Sunday Photo Fiction 4-1-2018

227 04 April 1st 2018

Sunday Photo Fiction


 

“All right, so he’s cute. But the clock… A little kitsch isn’t it?”

“She likes things like that,” she replied. “And she collects clocks.”

“Really?”

“Really.”

“Ok, but…”

“What?” Flat.

“Nothing.” Wasn’t worth provoking a fight just to get out of having his name attached to the clock. Gods, the thing was….. ugly.

They left the shop, heading back to their hotel. Later, while he was  down in the weight room, she called her sister.

“Yeah, I got the ugliest one I could find.”

“I bet he hated it!”

They both laughed.

“Oh, he did!”

“Do you think it will work?”

“I hope so.”

“Me, too.” Like so many sisters, they often thought alike.

“At least, while he is worrying about the clock, I can get my work done.”

“I hope so. Annie needs to come home.”

“I know, sister. I’ll bring her home. Don’t worry.”

 

 

 

 

 

 

 

 

 

 

 

 

 

 

 

 

 

 

 

 

 

 

 

 

 

 

 

 

 

 

 

 

 

 

 

 

 

 

 

 

 

 

 

 

 

 

 

 

 

 

 

 

 

 

 

 

 

 

 

 

 

 

 

 

 

 

 

 

 

 

 

 

 

 

 

 

 

 

 

 

 

 

 

 

 

 

 

 

 

 

 

 

 

 

 

 

 

 

 

 

 

 

 

 

 

 

 

 

 

 

 

 

 

 

 

 

 

 

 

 

 

 

 

 

 

 

 

 

 

 

 

 

 

 

 

 

 

 

 

 

 

 

 

 

 

 

 

 

 

 

 

 

 

 

 

 

 

 

 

 

 

 

 

 

 

 

 

 

 

 

 

 

 

 

 

 

 

 

 

 

 

 

 

 

 

 

 

 

 

 

 

 

 

 

 

 

 

 

 

 

 

 

 

 

 

 

 

 

 

 

 

 

 

 

 

 

 

 

 

 

 

 

 

 

 

 

 

 

 

 

 

 

 

 

 

 

 

 

 

 

 

 

 

 

 

 

 

 

 

 

 

 

 

 

 

 

 

 

Sunday Photo Fiction 3-26-2018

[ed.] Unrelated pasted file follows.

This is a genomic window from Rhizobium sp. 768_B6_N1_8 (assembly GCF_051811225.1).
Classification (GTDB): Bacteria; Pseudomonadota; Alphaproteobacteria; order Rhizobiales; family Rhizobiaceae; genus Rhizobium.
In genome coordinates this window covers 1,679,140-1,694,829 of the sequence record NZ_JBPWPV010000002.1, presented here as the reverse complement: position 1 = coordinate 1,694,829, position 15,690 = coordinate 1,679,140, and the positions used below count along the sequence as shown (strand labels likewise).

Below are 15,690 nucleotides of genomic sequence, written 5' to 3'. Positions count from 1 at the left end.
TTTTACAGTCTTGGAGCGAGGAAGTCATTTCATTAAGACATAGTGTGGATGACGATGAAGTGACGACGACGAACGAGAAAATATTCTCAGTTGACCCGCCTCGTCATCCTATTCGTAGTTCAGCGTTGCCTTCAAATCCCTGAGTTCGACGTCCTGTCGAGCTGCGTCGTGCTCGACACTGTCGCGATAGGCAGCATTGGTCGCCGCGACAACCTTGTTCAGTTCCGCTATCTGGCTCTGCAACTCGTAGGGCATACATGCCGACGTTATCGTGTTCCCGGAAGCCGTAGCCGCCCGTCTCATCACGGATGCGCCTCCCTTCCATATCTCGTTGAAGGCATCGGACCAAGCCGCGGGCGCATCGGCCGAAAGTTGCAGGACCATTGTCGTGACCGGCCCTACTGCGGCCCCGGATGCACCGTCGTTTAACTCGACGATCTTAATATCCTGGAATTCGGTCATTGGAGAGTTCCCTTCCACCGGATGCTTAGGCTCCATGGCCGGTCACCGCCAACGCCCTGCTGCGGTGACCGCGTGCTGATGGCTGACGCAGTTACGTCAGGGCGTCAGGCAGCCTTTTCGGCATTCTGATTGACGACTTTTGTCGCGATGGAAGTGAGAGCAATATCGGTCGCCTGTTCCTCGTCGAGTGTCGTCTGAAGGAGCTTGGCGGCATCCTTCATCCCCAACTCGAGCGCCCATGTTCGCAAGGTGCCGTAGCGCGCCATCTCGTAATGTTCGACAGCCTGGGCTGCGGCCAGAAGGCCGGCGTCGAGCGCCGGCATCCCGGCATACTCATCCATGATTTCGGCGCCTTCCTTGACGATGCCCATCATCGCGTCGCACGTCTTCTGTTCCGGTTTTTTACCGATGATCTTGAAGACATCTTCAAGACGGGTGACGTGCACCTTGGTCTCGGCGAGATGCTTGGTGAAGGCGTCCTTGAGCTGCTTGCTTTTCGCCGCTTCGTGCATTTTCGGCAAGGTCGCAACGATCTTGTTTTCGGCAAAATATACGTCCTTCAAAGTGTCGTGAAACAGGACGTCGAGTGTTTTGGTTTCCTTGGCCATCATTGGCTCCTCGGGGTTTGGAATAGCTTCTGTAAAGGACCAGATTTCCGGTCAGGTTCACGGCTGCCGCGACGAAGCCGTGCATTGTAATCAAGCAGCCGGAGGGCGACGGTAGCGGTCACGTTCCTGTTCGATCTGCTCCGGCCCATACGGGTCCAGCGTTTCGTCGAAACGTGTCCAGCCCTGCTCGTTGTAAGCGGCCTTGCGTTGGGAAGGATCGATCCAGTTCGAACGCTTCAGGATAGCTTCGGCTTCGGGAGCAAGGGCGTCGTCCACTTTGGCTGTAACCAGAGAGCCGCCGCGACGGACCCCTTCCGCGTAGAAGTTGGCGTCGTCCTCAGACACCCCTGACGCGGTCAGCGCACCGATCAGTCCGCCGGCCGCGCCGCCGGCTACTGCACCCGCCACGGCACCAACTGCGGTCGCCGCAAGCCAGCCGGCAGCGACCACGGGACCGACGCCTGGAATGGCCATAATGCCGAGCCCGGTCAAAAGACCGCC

Sunday Photo Fiction

226 03 March 25th 2018

He waited, as he always waited;  days, months, maybe years. He couldn’t remember anymore. So much he couldn’t remember.

And yet, he remembered the street. So much had changed in the time he’d sat on his bench, through rain and snow, winter and spring, hot and cold. Days blurred together into one endless, continuous, Monday.

Mike’s Sub Shoppe. Long gone. Mike died, he’d heard, left nobody who wanted his business. MacLaree’s. Burned up inside, but none of the surrounding building had caught flame. Now abandoned.

Pete’s Newstand, on the end of the block, sold. Seven times until the final owner ran it into the ground. Didn’t much need papers or magazines these days. Everything was online.

Everything but Mike and his sign. He’d never changed, not his orange vest or black hat, relics from another age.

He lifted his sign as a crowd of daily walkers neared.

‘Peggy, come home.’

Watched as the carefully penned letters faded and ran, cardboard crumbling in the sudden onslaught of rain.